Albert Einstein said "If we knew what we were doing, it wouldn't be called "research" and Thomas Edison said "There are no rules here. We are trying to accomplish something". I hope students studying and working with me will gain confidence to ask questions (big, small, odd, bright, dumb), patience and persistence to experience the joys and challenges of being a scientist, and join me in my quest to be a life long learner. In my lab, research is not done in isolation. We are like a family unit - we work together, we celebrate each others successes, but we also standby and support each other through difficult situations.

What are you passionate about in your personal life?

Family, friends, food and travel :)

Phytoplankton ecophysiology, physiological adaptation, photosynthesis, biological oceanography, biochemistry and biophysics, molecular biology, plant physiology, evolution (look around the website for more specific information).
Ph.D. Biological Sciences, Monash University, Australia, 2000
Biochemistry, Honors, La Trobe University, Australia, 1990
Biochemistry and Chemistry, La Trobe University, Australia, 1989

2017: Plenary speaker: Connecting physiology and fluorescence: challenges, pitfalls and progress. AQUAFLUO II, University of Technology, Sydney, Australia.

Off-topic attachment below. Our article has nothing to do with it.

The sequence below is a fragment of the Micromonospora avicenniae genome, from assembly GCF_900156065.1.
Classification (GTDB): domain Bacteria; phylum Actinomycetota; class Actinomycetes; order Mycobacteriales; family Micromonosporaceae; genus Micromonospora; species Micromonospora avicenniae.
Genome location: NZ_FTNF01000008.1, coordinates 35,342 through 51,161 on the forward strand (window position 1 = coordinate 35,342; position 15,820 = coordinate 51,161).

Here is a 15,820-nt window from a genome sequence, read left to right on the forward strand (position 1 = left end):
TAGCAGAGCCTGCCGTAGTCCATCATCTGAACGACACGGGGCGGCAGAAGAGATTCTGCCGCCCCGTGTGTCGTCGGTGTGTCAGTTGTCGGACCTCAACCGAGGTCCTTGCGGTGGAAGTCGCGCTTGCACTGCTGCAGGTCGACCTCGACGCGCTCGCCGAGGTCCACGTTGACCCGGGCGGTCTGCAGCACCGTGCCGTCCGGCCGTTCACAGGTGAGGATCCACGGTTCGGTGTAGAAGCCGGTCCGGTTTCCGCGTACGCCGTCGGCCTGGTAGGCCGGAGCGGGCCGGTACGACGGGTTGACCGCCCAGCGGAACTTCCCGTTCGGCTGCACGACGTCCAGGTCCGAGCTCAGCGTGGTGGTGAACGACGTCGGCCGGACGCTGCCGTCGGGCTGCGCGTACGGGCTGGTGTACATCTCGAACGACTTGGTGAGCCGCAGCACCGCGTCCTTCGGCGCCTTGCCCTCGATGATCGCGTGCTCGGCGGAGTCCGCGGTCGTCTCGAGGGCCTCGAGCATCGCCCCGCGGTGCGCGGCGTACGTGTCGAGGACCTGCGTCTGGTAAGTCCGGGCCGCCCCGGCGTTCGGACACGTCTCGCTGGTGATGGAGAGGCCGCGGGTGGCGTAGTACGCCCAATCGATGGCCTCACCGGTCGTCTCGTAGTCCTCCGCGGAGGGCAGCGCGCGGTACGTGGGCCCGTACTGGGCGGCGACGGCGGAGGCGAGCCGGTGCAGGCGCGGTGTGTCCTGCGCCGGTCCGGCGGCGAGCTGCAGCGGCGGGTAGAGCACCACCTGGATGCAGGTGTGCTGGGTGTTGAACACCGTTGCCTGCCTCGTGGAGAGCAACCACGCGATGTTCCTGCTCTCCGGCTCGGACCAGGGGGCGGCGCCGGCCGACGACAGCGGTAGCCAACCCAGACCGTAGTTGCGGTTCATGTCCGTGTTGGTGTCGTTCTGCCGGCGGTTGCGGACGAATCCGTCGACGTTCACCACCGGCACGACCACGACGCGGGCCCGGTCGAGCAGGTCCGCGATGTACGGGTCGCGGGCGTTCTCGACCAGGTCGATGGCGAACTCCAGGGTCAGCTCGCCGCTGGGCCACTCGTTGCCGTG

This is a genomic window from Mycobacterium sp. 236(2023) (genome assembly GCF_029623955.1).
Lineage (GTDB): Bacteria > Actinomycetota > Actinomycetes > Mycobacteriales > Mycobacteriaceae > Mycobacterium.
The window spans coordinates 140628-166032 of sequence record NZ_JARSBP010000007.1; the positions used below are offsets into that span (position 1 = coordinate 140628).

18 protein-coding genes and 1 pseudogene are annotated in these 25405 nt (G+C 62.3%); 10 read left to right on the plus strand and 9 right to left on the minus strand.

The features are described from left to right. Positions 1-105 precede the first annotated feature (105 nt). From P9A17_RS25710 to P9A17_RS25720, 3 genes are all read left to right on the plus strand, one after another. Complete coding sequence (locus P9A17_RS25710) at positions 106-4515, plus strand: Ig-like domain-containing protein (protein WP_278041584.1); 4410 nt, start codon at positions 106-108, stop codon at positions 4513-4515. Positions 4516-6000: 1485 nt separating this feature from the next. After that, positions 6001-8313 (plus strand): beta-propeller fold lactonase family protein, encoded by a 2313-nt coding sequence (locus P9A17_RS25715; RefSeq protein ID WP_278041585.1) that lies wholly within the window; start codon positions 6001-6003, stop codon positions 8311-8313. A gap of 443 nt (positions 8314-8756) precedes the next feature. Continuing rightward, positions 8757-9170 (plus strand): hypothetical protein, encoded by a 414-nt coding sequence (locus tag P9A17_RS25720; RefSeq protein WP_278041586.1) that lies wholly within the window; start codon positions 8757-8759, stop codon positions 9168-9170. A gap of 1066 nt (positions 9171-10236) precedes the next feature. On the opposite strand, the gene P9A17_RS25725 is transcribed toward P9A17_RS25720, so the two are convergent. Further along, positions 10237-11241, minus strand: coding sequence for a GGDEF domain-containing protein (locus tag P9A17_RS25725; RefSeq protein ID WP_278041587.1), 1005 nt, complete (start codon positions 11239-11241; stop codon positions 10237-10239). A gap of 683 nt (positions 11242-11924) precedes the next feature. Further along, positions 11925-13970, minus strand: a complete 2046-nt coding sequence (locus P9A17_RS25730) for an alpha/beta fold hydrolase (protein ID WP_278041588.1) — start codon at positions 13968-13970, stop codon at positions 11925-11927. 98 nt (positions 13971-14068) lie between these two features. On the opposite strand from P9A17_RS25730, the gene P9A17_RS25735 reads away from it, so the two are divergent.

2017: The effect of removing carbon limitation on diatom aggregation and physiological responses when exposed to oilInternational Physiological Congress, Poland.

2017: Aggregation and Degradation of Dispersants and Oil by Microbial Exopolymers. International oil spill conference, Long Island, California.

2017: Galveston Bay: changing land use patterns and nutrient loading. Causal or casual relationship with Water Quality, Quantity, and patterns? Galveston Bay Council meeting, Webster, Texas.

Grants and Fellowships

January 2018 - December 2019: Gulf of Mexico Research Initiative. ADDOMEx 2: Aggregation and Degradation of Dispersants and Oil by Microbial Exopolymers. $2,540,646

September 17 - May 2019: Texas Commission for Environmental Quality. Freshwater inflows in Galveston Bay: relationship to (harmful) algal blooms (HABs). $80,000

September 16 - August 18: Texas Water Development Board. Defining Bioindicators for Freshwater Inflow Needs Studies (BioFINS): Phase 2 The health of the bay. $90,000

January 2015 - December 18: Gulf of Mexico Research Initiative. ADDOMEx: Aggregation and Degradation of Dispersants and Oil by Microbial Exopolymers. $7,245,432

Professional Appointments

2017 - Present: Gulf of Mexico University Research Collaborative, GOMURC Principal Members Board representing Texas Research Consortium and Texas interests.

2008 - 2013, 2014 - Present: Expert Science Team, Trinity and San Jacinto River Basins and Galveston Bay. Appointed by Texas Commission on Environmental Quality, Section 11.02362(j) of Senate Bill 3.

Current Graduate Students

Jamie Steichen, Assistant Research Scientist/Lecturer

Noah Claflin, Research Assistant

Sarah Davis, Ph.D. Student

Rayna Nolen, Ph.D. Student

Alexandra Prouse, Ph.D. Student

Contact Info

Antonietta S. Quigg
Senior Associate Vice President for Research and Graduate Studies (TAMUG)
Regents Professor

Department of Marine Biology
Phone: +1 (409) 740.4990
Fax: +1 (409) 740.5001

Ocean & Coastal Studies Bldg., Office 261

Google Scholars Page
ResearchGate Page